Vale K Raman

By Sudha Kumar

Music lovers in Australia will miss Kris Raman who passed away on 31 January 2019, following a tragic car accident on 23 January along with his wife Jaya, who is recovering from her injuries in hospital. They have a daughter Maya.

Raman Krishnaiyer, fondly called Raman Uncle or Ramettan among the Sydney Malayalee community, was well-known for his in-depth knowledge of not only music but also the personalities behind the scenes, his vast portfolio of his own photos with the stars (many published with his regular columns in The Indian Down Under) a testament of his many glowing associations.

Working at Macquarie University as a Librarian after coming to Australia in 1974 complemented Kris’ earlier career as a journalist with the Times of India in Mumbai. The work helped his quest for knowledge as his well-researched pieces about temple architecture in India and customs, places, playback singers, Carnatic virtuoso M S Subbalakshmi, Shehnai Maestro Bismillah Khan, Sarod maestro Amjad Ali Khan, Dr. K.J Yesudas and even actor Mehmood and his role in the film ‘Padosan’ reflected. Raman always went the extra length to collect an encyclopaedic knowledge and research around the personality or subject he chose to write. He nurtured very special relationships with some of the music personalities. Travel was his other passion.  He visited remote Northern Territory, and flew with his wife over Antarctica and other places during his retirement. His curiosity led him to interview such personalities as the champion axe man at the Royal Easter Show or 16 year old Jessica Watson who circumnavigated solo around the globe. His interview with young Olympic performer Nikki Webster whose performance was watched by 3.6 billion people around the world was an exclusive in the Indian Down Under. Writing articles under the pen name of Kris Raman, his passion and reach to people and stories outside the Indian community was his unique quality as a writer which the readers of the paper appreciated.

Kris Raman with Ustad Amjad Ali Khan and his son

Kris Raman was an inspiring personality, even child-like, when he used to get excited to learn about new places to travel to. His anecdotes were full of life, real and brimming with details like a movie reel relating a tale.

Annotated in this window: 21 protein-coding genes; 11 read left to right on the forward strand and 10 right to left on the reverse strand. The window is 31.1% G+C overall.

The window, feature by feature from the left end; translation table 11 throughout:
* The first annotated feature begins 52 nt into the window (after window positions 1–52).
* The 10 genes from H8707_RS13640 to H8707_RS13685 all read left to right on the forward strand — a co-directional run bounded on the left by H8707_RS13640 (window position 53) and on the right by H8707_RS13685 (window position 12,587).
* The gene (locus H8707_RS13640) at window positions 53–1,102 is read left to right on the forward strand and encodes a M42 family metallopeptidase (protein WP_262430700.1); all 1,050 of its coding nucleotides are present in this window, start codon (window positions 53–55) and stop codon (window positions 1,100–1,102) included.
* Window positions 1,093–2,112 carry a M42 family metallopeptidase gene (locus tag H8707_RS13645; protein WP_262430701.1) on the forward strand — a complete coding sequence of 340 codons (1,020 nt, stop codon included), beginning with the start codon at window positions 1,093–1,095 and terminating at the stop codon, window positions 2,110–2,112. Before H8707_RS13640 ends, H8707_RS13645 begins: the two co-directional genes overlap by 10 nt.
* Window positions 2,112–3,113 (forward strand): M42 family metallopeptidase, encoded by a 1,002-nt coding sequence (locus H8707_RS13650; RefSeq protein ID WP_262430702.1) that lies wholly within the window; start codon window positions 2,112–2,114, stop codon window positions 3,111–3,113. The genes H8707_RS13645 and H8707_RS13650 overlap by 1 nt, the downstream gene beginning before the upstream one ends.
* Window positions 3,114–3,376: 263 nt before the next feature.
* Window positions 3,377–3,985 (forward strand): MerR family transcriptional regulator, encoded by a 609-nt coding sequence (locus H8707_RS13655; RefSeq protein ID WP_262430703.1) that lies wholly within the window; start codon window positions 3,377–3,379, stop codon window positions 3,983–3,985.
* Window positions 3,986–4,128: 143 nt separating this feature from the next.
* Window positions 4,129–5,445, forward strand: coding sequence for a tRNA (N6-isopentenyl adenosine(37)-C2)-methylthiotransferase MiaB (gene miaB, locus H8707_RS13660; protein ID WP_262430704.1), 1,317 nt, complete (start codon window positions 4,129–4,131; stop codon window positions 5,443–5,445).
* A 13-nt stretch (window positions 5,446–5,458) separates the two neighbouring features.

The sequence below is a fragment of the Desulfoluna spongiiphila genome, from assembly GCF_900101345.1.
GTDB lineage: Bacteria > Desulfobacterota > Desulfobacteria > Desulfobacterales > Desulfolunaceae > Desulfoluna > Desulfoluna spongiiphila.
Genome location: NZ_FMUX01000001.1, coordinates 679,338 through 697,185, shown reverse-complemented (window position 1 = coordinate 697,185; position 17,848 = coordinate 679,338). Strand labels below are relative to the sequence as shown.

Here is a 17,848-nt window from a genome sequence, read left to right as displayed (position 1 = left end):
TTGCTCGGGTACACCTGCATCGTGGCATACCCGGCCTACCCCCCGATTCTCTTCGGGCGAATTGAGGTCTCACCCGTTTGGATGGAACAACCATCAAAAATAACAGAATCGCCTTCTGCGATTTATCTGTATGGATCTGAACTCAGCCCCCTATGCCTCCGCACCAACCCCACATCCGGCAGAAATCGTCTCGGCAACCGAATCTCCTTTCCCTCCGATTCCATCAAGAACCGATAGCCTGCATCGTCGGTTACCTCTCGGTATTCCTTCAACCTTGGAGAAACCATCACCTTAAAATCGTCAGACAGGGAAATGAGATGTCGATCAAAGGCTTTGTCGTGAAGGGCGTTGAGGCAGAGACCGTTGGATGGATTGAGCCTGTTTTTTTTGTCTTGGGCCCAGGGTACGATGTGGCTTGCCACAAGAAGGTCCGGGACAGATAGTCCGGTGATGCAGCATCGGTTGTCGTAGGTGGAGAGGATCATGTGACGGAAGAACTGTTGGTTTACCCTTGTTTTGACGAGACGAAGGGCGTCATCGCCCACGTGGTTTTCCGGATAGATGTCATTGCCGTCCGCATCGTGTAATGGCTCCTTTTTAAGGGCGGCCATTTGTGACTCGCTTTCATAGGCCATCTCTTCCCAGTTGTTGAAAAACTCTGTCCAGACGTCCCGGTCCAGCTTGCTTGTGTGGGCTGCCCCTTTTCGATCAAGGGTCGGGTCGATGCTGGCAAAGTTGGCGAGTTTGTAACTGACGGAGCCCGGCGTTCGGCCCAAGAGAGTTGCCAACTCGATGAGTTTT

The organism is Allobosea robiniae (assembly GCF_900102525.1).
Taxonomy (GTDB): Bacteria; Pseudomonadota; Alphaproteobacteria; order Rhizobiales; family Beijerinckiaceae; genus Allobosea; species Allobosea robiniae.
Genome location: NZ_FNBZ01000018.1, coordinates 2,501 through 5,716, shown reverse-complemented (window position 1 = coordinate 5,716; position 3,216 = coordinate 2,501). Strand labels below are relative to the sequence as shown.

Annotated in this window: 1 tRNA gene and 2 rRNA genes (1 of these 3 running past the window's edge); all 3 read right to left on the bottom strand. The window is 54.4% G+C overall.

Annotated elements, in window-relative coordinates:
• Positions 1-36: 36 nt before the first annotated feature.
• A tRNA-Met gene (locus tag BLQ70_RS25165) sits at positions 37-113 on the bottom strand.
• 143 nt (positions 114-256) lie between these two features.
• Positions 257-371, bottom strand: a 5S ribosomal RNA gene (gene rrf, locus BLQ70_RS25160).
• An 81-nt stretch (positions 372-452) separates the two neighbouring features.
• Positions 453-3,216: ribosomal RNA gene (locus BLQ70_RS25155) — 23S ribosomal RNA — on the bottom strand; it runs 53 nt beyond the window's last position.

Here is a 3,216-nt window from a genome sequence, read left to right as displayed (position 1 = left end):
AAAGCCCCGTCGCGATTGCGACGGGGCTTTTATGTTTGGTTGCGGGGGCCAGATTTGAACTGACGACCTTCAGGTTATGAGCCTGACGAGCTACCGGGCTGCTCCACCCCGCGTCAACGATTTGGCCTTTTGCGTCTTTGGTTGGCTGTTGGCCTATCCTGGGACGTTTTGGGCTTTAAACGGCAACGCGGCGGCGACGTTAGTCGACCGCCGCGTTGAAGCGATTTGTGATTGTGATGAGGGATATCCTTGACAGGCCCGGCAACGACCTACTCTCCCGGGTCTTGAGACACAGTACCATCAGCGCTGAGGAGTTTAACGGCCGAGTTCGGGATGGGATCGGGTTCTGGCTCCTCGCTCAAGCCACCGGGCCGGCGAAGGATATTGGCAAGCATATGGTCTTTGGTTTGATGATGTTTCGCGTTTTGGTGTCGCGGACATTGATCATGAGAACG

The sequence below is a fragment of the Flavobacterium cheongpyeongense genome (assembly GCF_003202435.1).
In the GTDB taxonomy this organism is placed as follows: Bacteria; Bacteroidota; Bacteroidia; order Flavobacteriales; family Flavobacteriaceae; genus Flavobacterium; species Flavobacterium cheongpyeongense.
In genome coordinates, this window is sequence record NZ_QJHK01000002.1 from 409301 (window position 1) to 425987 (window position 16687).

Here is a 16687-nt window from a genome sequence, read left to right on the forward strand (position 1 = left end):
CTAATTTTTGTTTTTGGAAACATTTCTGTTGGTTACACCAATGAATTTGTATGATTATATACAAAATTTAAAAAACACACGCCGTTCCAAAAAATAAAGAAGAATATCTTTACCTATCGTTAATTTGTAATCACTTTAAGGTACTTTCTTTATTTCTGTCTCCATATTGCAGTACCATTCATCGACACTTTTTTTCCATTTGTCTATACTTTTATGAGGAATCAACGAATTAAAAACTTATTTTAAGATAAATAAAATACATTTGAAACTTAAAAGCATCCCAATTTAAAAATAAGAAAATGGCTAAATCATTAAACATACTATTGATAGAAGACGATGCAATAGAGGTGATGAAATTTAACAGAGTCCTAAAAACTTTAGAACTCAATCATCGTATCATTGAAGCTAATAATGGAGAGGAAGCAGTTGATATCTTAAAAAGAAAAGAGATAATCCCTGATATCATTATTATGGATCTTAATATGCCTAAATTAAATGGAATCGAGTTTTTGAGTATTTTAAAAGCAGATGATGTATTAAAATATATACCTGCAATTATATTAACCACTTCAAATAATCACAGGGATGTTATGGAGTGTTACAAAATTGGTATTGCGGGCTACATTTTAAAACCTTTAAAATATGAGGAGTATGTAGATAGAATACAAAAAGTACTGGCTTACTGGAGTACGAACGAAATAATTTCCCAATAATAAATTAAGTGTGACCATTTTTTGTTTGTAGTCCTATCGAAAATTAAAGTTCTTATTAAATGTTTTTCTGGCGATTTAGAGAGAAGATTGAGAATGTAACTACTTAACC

Raman’s passions were wide-ranging – from cinema to music, from cultures to customs, Vedas to sports. He was so mesmerised with cricket icon Don Bradman that he went all the way to Adelaide just for a glimpse of ‘the Don’. As he walked up and down the street, the house keeper noticed him. Not only did Kris ‘get a glimpse but also a cup of tea with the cricket legend’, he reminisced fondly.

A prominent member of the Indian and, in particular, the Malayalee community in Sydney, Raman initiated a number of philanthropic activities, fundraising for a range of good causes and charity organisations. Raman was always a keen observer and participant in all community events and kept abreast with the goings-on in the community. It was this quality that motivated him to be the pioneer of a number of organisations that brought people together. In recent times he also started writing for another community periodical ‘Malayalee Pathram’.

Raman was the founder member and secretary of the first Sydney Malayalee Association in 1976. Considering that at the time Australia was just stepping out of the White Australia Policy, and with minimal support from representative members in government, this was no mean feat.

An ardent lover of all art forms specially music, Raman along with four other families were the pioneers in organising the Music festival – ‘Swathi Thirunal Jayanthi’, which is an annual celebration of renditions of musical compositions by singer composer Sri Swathi Thirunal, in the South Indian Carnatic tradition. What was conceptualized and initiated in 1999 continues to date attracting several hundred people including seasoned and budding Carnatic music singers every year. Community events such as these are most invaluable, and keep alive traditions for future generations.  

A recipient of various awards through the years, in January 2015, Kris Raman was honoured with the award of ‘Outstanding Person of the Year’ by the United Indian Association for his ‘ongoing efforts, valuable contributions and commitment to the community through his profession’.

Raman always had a keen eye for talent, and always took the effort to make it known to the person. His life was always full of stories of the most interesting kind, which he related with absolute passion and joy. He therefore had friends of all ages and from all walks of life.  It is not very often that we come across a multifaceted and multitalented personality like Kris Raman.

It is indeed a great loss to our community.

May his soul rest in peace.

Short URL: http://www.indiandownunder.com.au/?p=12547

Posted by on Feb 4 2019. Filed under Community, Featured. You can follow any responses to this entry through the RSS 2.0. Both comments and pings are currently closed.

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